COLUMBIA — Longtime South Carolina politician Henry McMaster is now the state's governor.
With Nikki Haley’s resignation Tuesday to become United Nations ambassador, McMaster automatically ascended to the governor's post in accordance with state law.
Just minutes after her U.S. Senate confirmation came through, Haley and scores of well-wishers attended a hastily organized swearing-in ceremony for McMaster on the second floor of the Statehouse, catching a glimpse of his first moments in charge.
“The place we call our home is unique – and so are we,” McMaster said. “I am humbled, honored and deeply appreciative to be granted one of the rarest opportunities to serve the people of my state, my home and the land of my forefathers.”
Haley said she was “comfortable” leaving her post in McMaster’s hands.
“There’s a lot of work to do,” she said during the ceremony. “But we’ve have the right person to do it.”
McMaster spoke only briefly, not laying out any initiatives or plans other than pledging to make South Carolina “an even stronger, happier (and) more prosperous” place during his tenure. McMaster also thanked Haley for her six years in office.
Relationship with lawmakers
No stranger to South Carolina's Statehouse, the 69-year-old Republican takes over the governor's post with decades of political experience under his belt.
A lawyer by trade, McMaster served as S.C. Attorney General from 2003 to 2011. Before that, he served as chairman of the S.C. Republican Party between 1994 and 2001, a time when the party experienced phenomenal growth.
In 1981, McMaster was appointed U.S. attorney for South Carolina by President Ronald Reagan, a post that McMaster held until 1985.
On the day of Haley's confirmation as U.N. ambassador, state lawmakers expressed optimism at the idea of a McMaster administration.
Rep. Bruce Bannister, R-Greenville, said McMaster has always been a very measured person when it comes to making decisions, as an attorney or a politician.
"Henry is very deliberate, and he’ll take his time and get as much information on an issue as he can get, and as much input from the different interested parties as he can get, before he makes up his mind," Bannister said.
House Minority Leader Todd Rutherford, D-Columbia, said he is hopeful that Democrats' positions are among those that McMaster considers when taking positions on policy.
"What Democrats want for South Carolina, it’s not what’s best for Democrats, it’s what’s best for the state," he said.
House Speaker Pro Tem Tommy Pope, R-York, said he hopes McMaster will take less abrasive approach than Haley when debating issues with the General Assembly.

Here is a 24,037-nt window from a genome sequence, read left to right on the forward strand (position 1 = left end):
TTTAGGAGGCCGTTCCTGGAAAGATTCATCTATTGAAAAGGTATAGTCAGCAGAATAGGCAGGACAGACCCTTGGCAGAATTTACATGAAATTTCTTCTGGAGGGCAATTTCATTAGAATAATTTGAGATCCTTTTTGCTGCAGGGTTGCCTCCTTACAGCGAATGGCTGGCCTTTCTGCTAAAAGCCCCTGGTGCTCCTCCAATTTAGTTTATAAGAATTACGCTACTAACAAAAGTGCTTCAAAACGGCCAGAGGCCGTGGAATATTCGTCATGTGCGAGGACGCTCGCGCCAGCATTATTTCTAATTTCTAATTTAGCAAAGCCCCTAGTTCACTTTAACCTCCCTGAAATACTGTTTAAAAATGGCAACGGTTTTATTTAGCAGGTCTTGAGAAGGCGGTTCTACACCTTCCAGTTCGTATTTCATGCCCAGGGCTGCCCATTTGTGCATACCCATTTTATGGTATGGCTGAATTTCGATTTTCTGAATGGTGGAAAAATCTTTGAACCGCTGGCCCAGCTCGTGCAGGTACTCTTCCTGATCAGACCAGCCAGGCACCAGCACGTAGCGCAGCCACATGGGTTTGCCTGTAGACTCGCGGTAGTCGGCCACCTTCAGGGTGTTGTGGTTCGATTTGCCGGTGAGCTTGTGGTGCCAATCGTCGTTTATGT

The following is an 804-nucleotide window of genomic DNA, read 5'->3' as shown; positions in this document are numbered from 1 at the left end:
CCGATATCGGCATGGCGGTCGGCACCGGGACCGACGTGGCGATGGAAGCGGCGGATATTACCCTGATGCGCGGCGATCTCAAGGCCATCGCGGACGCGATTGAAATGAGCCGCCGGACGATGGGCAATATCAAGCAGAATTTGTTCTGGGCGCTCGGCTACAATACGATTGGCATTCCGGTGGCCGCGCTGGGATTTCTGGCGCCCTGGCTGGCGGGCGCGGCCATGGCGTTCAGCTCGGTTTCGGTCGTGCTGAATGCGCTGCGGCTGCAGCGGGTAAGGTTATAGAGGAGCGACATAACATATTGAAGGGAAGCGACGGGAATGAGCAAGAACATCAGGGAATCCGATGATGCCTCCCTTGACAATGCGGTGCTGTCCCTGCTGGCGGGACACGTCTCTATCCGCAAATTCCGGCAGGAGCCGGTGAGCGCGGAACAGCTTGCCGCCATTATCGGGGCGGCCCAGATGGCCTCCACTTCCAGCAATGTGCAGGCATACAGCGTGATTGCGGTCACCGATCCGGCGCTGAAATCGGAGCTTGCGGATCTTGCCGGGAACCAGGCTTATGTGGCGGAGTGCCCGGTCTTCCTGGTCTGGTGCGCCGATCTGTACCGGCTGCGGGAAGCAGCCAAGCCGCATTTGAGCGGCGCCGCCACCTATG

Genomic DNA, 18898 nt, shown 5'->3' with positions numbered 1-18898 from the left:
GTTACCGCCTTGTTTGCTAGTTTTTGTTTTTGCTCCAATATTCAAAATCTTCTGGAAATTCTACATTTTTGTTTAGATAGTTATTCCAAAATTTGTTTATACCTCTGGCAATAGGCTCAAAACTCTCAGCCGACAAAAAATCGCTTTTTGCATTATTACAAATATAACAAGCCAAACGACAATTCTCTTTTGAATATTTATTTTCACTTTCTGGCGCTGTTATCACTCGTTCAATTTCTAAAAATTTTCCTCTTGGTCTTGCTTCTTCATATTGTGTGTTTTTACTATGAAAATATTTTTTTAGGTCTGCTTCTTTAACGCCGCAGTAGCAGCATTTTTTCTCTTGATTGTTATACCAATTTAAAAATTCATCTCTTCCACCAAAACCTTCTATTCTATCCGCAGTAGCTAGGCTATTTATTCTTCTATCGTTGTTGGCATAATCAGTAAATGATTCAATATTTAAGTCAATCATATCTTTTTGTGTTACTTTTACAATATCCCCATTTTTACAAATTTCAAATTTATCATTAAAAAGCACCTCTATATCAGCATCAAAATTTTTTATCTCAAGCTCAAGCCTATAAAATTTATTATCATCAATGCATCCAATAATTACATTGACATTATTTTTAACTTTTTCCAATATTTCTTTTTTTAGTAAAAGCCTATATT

Pope said he expects to have "the ability to sit down and work through problems, as opposed to calling each other out in the media."
Challenges lie ahead
As governor, there is no shortage of issues facing McMaster.
Most prominent will be paying for repairs to South Carolina's crumbling roads and bridges, an issue that threatens to slow the state's economic growth built during the final years of the Haley administration. Two road-funding bills are making their way through the state Senate and House, but getting a bill that lawmakers will rally behind remains a challenge.
McMaster has not said how will he favors paying for road improvements or whether he favors raising South Carolina's gas tax, the third lowest in the nation.
The new governor also will have to deal with a divided Republican Party that's split along fiscal and social ideological lines and still smarting from 14 years of dealing with GOP governors who were very willing to criticize GOP lawmakers.
McMaster also will be questioned about his continued membership in a Columbia-area all-white country club, which drew criticism when he was elected lieutenant governor in 2014 and could flare again in 2018, when McMaster is expected to run for a full term as governor.
Democrats raised the point again Tuesday just minutes into his term.
"If Mr. McMaster wants to be taken seriously as governor he must immediately and publicly renounce his membership in the all white country club, Forest Lake Club," said Charleston County Democratic Party Chairman Brady Quirk-Garvan. "Mr. McMaster would do well to remember it is 2016, not 1916, and that the people of South Carolina will not tolerate such divisive behavior."
Meanwhile, the state is still healing from a series of racially divisive incidents, including the 2015 mass murder of nine black parishioners at Charleston's Emanuel AME Church by a white supremacist. The shootings led Haley to call successfully for the removal of the Confederate battle flag that had flown at the Statehouse for more than 50 years.
McMaster, at the time, reacted to Haley's request to remove the Civil War banner by calling for a debate "to consider an appropriate location for the Confederate flag."
Maya T. Prabhu and Andy Shain contributed to this story.